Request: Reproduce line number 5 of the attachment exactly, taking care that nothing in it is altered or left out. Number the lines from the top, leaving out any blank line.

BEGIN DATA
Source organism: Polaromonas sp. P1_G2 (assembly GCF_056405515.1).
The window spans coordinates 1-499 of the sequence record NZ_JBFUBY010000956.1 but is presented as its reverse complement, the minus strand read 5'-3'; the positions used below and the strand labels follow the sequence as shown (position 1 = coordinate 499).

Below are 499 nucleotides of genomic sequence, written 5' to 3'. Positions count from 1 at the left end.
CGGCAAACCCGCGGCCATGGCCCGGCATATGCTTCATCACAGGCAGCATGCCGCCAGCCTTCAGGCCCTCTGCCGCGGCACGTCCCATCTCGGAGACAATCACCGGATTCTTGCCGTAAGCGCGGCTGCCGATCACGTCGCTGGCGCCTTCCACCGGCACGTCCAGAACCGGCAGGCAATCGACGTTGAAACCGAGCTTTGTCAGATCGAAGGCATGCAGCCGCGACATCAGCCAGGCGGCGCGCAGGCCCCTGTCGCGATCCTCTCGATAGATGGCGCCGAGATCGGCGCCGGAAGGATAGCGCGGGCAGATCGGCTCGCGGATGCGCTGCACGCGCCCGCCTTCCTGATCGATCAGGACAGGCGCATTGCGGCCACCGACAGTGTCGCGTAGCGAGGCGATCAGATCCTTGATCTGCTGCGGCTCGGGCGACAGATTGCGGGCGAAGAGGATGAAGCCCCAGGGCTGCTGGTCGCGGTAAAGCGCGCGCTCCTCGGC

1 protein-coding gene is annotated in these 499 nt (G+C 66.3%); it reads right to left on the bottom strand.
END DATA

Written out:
1 protein-coding gene is annotated in these 499 nt (G+C 66.3%); it reads right to left on the bottom strand.